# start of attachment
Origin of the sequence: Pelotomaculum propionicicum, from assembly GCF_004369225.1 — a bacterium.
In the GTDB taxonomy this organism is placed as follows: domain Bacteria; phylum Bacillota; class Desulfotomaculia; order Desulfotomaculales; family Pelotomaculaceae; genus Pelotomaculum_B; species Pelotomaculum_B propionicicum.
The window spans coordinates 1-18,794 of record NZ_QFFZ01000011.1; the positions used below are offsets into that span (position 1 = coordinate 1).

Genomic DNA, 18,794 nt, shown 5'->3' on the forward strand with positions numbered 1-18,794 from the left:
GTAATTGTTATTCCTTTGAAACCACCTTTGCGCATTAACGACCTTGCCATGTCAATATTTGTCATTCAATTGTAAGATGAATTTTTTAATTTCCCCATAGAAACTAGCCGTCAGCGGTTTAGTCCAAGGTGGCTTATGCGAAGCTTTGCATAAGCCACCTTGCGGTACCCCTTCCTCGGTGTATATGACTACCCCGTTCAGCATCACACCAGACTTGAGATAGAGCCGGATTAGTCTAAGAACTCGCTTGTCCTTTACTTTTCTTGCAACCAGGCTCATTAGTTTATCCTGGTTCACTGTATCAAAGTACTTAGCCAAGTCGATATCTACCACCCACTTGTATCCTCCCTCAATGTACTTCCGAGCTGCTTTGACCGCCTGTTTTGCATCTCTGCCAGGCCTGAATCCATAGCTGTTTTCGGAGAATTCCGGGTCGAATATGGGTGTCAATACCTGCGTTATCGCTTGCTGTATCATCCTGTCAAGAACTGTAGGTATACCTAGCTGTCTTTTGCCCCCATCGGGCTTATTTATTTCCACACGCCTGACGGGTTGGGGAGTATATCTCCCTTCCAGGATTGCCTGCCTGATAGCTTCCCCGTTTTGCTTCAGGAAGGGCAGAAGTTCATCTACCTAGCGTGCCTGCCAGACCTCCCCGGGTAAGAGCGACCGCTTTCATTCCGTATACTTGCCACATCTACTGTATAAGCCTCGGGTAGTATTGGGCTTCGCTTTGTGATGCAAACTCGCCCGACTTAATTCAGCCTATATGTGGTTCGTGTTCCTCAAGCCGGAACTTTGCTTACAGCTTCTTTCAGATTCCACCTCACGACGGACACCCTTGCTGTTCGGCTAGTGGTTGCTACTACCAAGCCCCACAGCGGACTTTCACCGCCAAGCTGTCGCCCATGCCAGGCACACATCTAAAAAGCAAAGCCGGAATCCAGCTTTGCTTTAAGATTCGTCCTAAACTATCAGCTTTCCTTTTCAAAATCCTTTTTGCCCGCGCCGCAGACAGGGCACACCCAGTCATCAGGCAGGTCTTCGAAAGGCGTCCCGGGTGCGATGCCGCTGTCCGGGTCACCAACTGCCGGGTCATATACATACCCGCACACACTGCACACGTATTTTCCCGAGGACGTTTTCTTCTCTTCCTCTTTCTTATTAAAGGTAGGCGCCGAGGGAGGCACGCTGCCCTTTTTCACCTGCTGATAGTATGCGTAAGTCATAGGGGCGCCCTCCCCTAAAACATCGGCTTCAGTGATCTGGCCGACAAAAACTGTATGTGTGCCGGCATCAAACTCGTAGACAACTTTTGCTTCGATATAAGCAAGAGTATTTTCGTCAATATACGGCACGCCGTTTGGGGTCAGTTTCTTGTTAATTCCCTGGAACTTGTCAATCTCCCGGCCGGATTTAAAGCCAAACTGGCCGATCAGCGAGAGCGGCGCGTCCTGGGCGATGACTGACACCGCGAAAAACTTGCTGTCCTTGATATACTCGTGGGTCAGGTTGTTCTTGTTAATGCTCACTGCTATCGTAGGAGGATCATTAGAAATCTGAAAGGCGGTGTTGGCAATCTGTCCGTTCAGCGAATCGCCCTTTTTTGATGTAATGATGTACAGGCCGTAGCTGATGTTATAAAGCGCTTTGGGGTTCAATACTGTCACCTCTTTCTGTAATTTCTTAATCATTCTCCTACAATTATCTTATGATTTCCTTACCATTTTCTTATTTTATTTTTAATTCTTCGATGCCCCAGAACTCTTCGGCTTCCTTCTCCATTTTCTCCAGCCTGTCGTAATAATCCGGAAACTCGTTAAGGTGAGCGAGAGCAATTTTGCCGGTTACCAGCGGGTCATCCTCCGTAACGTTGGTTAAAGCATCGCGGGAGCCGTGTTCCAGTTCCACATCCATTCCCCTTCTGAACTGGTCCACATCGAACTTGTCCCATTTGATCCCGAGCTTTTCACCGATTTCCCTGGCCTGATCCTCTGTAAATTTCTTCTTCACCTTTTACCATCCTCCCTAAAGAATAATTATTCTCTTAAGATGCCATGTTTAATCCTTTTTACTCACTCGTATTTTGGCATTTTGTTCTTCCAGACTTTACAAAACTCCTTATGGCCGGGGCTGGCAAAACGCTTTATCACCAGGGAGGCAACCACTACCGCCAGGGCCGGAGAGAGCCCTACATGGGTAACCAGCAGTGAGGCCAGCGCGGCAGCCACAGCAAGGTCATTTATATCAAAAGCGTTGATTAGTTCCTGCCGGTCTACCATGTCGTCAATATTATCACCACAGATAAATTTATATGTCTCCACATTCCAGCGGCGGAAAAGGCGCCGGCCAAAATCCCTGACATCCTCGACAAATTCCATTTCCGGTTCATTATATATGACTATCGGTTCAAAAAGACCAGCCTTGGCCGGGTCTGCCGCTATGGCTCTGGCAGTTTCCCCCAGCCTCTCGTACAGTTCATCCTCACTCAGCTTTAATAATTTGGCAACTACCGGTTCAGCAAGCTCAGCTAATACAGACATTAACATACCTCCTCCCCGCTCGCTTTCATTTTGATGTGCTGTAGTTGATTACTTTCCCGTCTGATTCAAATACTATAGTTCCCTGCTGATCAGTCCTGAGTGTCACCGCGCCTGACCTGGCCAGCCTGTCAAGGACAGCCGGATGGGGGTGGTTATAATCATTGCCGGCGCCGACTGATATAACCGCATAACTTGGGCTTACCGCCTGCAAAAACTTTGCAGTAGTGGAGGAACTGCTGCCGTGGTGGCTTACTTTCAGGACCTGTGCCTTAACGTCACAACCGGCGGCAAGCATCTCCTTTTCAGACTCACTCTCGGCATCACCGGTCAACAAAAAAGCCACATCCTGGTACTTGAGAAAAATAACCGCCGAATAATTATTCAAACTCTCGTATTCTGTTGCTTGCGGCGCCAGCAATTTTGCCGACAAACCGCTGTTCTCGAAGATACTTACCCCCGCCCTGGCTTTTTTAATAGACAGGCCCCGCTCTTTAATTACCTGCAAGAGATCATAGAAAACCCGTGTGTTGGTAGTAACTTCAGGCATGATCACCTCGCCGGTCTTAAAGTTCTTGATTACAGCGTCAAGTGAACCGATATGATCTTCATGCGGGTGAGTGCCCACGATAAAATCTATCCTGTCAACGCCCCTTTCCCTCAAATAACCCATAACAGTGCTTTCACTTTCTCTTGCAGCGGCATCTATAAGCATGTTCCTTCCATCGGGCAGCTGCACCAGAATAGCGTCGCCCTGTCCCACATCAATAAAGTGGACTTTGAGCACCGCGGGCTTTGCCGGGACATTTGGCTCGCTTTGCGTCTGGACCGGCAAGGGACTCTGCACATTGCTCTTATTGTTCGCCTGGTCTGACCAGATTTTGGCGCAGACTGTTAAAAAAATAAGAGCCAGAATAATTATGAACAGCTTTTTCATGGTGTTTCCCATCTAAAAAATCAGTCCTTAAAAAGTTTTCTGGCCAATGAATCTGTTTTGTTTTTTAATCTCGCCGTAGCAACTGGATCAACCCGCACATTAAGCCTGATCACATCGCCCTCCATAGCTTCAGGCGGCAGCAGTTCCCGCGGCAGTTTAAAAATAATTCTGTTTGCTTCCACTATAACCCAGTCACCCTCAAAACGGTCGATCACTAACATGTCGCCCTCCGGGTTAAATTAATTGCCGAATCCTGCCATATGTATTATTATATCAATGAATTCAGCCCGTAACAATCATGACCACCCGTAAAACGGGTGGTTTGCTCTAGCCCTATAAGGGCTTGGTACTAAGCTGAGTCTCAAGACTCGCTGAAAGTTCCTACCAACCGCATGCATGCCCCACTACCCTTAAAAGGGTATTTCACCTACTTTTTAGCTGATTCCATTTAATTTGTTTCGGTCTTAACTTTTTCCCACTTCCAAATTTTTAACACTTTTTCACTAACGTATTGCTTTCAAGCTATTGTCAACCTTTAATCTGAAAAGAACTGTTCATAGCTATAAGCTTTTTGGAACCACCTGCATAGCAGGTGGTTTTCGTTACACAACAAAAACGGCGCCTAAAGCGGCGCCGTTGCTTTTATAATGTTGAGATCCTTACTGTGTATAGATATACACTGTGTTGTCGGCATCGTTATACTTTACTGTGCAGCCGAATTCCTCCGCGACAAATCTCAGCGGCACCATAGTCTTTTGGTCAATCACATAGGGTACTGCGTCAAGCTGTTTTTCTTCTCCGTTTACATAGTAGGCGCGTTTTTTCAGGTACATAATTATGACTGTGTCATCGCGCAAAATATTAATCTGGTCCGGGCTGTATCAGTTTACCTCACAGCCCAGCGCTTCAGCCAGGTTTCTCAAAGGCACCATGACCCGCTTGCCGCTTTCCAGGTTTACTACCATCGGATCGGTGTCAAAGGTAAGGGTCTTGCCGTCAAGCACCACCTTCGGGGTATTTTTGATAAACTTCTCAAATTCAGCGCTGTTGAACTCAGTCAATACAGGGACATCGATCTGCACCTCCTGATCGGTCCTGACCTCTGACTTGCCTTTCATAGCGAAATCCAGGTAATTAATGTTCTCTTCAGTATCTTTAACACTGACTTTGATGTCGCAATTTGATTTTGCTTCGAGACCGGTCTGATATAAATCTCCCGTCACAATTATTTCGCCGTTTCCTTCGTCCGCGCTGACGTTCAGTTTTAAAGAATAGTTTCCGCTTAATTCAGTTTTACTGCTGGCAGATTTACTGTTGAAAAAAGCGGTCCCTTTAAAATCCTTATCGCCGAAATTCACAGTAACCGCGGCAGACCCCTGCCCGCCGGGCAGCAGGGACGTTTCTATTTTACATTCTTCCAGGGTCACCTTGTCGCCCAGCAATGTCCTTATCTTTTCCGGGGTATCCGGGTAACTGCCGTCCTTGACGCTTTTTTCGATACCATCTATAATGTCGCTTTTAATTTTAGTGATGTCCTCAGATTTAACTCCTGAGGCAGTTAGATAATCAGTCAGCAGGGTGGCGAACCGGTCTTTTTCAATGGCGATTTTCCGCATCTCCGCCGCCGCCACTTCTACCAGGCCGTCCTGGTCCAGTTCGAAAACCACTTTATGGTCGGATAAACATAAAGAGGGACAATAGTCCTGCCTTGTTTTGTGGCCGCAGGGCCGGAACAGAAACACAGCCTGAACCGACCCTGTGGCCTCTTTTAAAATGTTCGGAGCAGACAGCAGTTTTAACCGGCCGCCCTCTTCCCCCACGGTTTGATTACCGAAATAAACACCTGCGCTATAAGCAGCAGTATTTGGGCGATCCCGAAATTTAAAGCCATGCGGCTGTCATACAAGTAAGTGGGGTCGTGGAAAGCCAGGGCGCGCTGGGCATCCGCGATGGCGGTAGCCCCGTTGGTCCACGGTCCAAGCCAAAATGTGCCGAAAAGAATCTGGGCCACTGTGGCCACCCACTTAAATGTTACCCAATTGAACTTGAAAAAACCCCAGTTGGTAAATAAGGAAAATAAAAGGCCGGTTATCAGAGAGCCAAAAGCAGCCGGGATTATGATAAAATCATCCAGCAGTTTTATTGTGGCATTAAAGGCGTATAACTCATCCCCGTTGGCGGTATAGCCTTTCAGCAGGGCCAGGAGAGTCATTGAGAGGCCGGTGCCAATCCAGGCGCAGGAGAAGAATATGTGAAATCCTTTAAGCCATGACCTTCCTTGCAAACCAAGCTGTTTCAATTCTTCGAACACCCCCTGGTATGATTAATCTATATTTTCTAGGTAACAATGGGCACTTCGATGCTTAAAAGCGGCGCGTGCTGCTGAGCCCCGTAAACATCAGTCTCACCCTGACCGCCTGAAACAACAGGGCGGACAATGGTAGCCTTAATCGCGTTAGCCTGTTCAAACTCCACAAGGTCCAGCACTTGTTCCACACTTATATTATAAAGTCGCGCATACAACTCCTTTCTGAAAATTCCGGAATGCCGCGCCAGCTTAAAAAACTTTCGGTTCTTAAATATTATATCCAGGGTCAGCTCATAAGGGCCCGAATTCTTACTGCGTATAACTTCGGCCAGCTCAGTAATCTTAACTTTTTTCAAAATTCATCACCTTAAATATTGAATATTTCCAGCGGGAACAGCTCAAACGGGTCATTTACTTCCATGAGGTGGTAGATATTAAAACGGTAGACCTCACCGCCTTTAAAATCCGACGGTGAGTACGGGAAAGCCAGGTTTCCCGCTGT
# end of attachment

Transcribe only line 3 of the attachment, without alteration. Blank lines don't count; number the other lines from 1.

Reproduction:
The window spans coordinates 1-18,794 of record NZ_QFFZ01000011.1; the positions used below are offsets into that span (position 1 = coordinate 1).